Some people buy games, others choose to give their money to strangers in hopes that someday they'll be given a game in return.
Crowd-funding platform popular for games now requires creators to disclose "risks and challenges"; product renderings banned.
Kickstarter campaigns will now require creators to divulge and discuss "risks and challenges" associated with their projects. An entry on the official Kickstarter blog titled "Kickstarter Is Not a Store" spells out the new requirements for projects moving forward.
Beginning immediately, all Kickstarter pages will include a "Risks and Challenges" section where creators must not only disclose these issues, but also discuss how they are effectively prepared to overcome them.
Kickstarter says it added the new section to make sure that creator's projects are in development, and are not simply prototypes or fledgling ideas. With the new "Risks and Challenges" section, Kickstarter claims users will be better equipped to decide whether or not to back a specific project.
In addition to the new "Risks and Challenges" section, Kickstarter also announced new hardware and product design guidelines. The company said creators are now prohibited from providing product simulations, and are only able to display products performing actions that they are able to in their present state. Additionally, product renderings have been banned.
These new policy guidelines are effective immediately for all hardware and product design projects. A Kickstarter representative told GameSpot that past products--including the new Android-powered Ouya console that took in more than $8.6 million--will not need to retroactively adhere to the new guidelines.
Other gaming projects on Kickstarter that have reached target funding but have yet to release include Double Fine's adventure game, Obsidian Entertainment's isometric PC role-playing title Project Eternity, and a Leisure Suit Larry remake, among others.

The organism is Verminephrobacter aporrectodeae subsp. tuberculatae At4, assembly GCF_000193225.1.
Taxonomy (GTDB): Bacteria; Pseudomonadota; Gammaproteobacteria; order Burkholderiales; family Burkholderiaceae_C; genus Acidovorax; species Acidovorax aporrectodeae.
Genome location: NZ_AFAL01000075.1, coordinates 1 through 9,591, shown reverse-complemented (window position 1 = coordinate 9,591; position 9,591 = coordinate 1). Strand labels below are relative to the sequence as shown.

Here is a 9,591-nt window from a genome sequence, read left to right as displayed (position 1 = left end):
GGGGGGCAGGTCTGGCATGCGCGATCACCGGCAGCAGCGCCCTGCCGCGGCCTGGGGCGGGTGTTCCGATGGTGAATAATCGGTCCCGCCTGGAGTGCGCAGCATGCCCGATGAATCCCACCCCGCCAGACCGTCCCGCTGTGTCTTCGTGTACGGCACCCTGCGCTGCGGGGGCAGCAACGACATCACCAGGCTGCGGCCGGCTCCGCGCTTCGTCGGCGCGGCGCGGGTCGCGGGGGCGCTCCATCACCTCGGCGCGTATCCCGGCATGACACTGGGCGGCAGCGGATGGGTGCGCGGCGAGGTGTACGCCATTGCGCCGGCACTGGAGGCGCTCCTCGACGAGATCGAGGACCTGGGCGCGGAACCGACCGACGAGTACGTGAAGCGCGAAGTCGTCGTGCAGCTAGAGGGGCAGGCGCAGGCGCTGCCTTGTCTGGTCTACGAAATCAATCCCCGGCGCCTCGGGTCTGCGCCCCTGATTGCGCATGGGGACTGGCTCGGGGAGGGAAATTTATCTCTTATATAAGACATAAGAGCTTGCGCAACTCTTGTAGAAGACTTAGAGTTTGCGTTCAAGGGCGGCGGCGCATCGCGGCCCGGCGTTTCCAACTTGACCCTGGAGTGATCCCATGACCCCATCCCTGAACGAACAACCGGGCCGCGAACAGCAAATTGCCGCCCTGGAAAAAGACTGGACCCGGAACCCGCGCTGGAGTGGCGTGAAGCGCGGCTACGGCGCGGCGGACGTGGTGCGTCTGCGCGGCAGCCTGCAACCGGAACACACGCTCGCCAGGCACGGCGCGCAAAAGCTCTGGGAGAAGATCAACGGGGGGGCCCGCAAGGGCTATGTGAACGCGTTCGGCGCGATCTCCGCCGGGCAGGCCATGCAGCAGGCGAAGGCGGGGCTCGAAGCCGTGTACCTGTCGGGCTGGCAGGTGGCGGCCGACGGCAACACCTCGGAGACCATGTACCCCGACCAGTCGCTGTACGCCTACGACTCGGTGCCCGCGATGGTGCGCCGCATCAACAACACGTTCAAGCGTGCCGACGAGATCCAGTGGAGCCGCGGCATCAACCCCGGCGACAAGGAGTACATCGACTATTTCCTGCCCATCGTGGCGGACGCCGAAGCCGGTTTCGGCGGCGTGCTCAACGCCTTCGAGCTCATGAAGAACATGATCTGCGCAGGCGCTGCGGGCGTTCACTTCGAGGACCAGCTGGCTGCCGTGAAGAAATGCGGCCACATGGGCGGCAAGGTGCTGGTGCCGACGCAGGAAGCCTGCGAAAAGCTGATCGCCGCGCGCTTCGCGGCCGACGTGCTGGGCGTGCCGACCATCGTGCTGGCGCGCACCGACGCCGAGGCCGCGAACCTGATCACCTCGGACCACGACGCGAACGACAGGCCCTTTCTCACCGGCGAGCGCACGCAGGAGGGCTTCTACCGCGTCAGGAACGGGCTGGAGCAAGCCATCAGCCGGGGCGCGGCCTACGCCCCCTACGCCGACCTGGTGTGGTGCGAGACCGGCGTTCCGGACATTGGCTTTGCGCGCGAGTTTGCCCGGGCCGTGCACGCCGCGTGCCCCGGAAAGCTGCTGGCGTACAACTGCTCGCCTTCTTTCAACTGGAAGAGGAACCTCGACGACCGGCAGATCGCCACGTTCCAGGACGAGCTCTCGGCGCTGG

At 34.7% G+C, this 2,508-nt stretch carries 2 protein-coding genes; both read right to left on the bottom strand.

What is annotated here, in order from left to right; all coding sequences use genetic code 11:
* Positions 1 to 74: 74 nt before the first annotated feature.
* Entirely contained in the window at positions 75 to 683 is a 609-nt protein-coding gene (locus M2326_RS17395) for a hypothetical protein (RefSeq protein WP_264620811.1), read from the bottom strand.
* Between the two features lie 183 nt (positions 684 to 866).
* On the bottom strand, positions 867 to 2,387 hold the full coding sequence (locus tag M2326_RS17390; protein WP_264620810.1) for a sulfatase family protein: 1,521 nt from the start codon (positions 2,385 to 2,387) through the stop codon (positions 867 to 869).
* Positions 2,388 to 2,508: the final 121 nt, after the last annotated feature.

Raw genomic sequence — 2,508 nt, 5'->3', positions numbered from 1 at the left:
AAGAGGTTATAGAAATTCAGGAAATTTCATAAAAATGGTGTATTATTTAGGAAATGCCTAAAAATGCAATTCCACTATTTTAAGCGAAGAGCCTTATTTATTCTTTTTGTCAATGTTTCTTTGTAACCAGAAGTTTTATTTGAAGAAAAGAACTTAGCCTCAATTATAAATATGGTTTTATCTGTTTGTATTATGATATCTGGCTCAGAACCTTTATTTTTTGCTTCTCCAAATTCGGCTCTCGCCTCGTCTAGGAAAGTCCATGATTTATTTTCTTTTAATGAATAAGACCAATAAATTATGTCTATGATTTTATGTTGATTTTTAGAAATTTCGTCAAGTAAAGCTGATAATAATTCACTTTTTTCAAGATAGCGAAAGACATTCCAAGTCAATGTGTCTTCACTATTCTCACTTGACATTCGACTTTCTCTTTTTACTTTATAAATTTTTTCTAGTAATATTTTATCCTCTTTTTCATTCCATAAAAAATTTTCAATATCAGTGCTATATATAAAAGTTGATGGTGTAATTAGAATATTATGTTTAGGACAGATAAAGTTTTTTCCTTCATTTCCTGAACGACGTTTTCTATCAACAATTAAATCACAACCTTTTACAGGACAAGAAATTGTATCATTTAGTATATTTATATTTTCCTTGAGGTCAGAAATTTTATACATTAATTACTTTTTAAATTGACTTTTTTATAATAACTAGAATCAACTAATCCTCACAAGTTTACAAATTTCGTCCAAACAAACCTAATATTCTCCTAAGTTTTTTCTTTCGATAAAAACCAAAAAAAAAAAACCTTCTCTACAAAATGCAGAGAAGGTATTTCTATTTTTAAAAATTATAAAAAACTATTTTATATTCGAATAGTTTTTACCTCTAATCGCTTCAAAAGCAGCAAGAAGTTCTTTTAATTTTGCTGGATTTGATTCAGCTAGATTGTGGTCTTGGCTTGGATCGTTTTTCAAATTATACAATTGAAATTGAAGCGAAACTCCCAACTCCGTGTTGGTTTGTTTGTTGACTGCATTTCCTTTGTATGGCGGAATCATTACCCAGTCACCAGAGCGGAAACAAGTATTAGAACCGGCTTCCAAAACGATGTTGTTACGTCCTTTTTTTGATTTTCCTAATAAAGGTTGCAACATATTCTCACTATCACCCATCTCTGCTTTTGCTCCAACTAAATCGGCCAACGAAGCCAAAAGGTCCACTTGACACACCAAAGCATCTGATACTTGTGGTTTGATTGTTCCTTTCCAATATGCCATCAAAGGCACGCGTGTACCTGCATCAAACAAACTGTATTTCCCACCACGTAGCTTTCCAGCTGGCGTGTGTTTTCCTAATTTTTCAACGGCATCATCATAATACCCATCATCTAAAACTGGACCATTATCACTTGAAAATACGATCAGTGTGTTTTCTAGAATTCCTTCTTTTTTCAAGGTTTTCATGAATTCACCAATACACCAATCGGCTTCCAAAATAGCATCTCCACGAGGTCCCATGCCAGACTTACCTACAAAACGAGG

Kickstarter said last month that if any project fails to come to market, after a successful campaign, the company would not get involved with refunds.
Once it got into the news Kickstarter clearly became a target for scammers, so I guess taking the precautions to help minimize the amount of money pumped into scams was a good plan.
On the other hand I do see Kickstarter as a place for "half arsed" ideas (in amongst the good ones), so people should still feel free to flush their money down the toilet with them if they're too lazy to think about what they're doing.
As for not allowing renderings, that seems pretty stupid, if you can't tell the difference you shouldn't be funding projects. If you can't show what your product will be, then you're pretty much making it easier to scam people, since most scammers wont be able to make a decent rendering/design document.
This is a good thing. Kickstarter, like anything else, in essence, is not a bad thing. The problem is that over time, people will always take advantage of the system. I mean c'mon, you put up pictures and videos to ask for money, and you have no obligation to pay those people back? I say those people deserve some assurance for they money they're giving.